Co-Representative Director Hirose commented on the spread of the #Never Stop Playing Sports movement during the event. “I was thrilled to know that people around the world were interested in the movement, especially because our movement only focused on the Japanese domestic community”. Bryan Habana replied:
I think “what #Never Stop Playing Sports is doing is terrific; it teaches people lessons that are not only useful in sports but could be used as a guide throughout life. It is vital to help people focus on sports and supporting young athletes in advancing their careers.
I am part of a similar initiative, so I also understand how difficult this is. We are all facing difficulties now, but the platform #Never Stop Playing Sports has created should become a powerful tool in combatting this challenge.
The event ended with the two former players discussing what athletes and sports could do to impact the world positively and what powers sports had to change society.
Public voting on the Laureus Sporting Moment Award is ongoing. The award is the only award within the Laureus World Sports Award that is decided by votes from sports fans all around the world.
You can vote from the following link: https://www.laureus.com/ja/sporting-momentshttps://www.laureus.com/ja/sporting-moments
Never Stop Playing Sports thanks all members and supporters for creating this opportunity for our movement to reach the public. Never Stop Playing Sports promises to continue further and expand our activity to support student-athletes. We would very much appreciate your vote for our movement.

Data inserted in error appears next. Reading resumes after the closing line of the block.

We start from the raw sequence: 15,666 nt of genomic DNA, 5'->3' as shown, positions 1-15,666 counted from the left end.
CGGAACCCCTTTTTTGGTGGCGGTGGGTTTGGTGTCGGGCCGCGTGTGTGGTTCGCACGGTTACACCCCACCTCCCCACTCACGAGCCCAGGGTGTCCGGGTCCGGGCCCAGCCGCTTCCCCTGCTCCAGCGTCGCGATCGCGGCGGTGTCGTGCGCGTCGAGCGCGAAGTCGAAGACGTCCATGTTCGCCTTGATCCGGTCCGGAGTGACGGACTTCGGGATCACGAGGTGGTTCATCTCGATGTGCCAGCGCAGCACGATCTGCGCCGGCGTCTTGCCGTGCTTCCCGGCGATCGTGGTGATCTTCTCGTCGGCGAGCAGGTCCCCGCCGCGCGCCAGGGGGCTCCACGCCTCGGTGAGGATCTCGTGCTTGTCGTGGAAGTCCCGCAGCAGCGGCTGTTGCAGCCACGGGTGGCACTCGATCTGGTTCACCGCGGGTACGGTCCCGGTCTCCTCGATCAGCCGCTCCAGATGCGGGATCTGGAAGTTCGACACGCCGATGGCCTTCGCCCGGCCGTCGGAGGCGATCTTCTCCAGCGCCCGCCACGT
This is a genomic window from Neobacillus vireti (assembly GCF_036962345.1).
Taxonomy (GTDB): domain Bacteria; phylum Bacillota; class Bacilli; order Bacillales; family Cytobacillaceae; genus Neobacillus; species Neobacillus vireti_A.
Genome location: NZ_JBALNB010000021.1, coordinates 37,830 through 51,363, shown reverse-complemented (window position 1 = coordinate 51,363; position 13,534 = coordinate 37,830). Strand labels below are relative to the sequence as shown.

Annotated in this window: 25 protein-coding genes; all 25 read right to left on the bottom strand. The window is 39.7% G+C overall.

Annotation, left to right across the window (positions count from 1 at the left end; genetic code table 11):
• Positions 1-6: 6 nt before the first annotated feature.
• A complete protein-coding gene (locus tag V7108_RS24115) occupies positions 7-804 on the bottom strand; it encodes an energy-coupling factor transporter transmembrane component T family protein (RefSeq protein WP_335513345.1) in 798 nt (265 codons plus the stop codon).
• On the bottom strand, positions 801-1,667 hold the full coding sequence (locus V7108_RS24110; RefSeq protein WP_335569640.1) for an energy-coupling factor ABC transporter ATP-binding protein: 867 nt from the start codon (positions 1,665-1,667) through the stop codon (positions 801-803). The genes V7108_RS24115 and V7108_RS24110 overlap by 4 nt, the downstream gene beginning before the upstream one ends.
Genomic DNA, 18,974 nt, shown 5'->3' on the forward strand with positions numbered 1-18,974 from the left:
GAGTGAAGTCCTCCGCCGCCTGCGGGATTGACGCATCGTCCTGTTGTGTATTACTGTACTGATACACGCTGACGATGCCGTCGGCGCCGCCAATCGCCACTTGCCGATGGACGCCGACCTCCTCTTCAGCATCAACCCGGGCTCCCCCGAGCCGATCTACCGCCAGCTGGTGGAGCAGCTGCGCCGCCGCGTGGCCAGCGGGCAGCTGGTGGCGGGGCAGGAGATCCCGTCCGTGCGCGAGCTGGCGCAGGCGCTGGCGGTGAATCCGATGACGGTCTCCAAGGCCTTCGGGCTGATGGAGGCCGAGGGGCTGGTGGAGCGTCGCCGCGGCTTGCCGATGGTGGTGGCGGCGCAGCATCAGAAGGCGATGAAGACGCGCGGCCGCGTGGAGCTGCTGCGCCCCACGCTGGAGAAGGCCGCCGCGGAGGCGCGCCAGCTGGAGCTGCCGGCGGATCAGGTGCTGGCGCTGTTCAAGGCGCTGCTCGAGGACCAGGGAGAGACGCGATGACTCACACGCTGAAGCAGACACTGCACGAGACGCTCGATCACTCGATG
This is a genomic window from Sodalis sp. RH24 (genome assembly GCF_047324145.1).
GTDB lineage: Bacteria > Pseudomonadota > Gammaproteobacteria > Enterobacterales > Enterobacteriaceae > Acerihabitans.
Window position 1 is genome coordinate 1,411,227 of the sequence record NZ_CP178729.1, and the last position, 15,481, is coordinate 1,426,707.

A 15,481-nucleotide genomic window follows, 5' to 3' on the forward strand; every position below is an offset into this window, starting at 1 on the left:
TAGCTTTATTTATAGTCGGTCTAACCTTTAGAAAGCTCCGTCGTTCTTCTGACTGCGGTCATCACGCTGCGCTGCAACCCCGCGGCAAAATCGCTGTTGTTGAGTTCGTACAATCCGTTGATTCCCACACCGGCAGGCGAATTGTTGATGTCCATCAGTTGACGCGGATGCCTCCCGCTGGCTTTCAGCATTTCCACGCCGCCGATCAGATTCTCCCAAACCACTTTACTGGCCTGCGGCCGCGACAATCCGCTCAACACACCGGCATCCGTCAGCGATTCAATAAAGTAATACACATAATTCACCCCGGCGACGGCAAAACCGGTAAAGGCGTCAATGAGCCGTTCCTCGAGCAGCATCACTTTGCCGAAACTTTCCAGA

Bryan Habana is a rugby legend. Scoring a record 15 tries during the Rugby World Cups, he is one of the best try scorers in the world.
Bryan played in three Rugby World Cups in 2007, 2011 and 2015.
In the 2007 Rugby World Cups, he scored eight tries throughout the tournament leading his team to win the Webb Ellis Cup. He was chosen as the Most Valuable Player of the year by World Rugby (as the International Rugby Board then). He retired from professional rugby in 2018.
Bryan became a Laureus Ambassador in 2009 and joined programmes all over the world for over a decade, promoting the institution’s mission and fundraising for programmes.
In 2020, he became a member of the Laureus World Sports Academy, joining a legion of sporting legends and stars worldwide.
Laureus is an international organisation advocating social progress through sports, aiming to “Stand up to the problems in society with the power of sport, and spread the power of sport throughout the world”.
Its motto is inspired by Former South African President Nelson Mandela, a patron of the organisation since its foundation.
The speech he made in the first edition of the awards describes the organisation’s belief best: “Sport has the power to change the world”. The organisation’s mission is to tackle social issues, such as prejudice, discrimination, and violence, by using the power of sport and promoting sports’ joy through such activities.
The organisation supports over 200 projects in over 40 countries and regions around the world, with the help from Laureus Ambassadors, which the world’s top athletes and legendary athletes are members,
Japanese Ambassadors include Shinji Kagawa (Football Player), Ai Sugiyama (Former Tennis Player), Kohei Uchimura (Olympic Gymnastics Champion), Yuko Arimori (Olympic Marathon Medalist) and Dai Tamesue (Former World Championships Sprinter).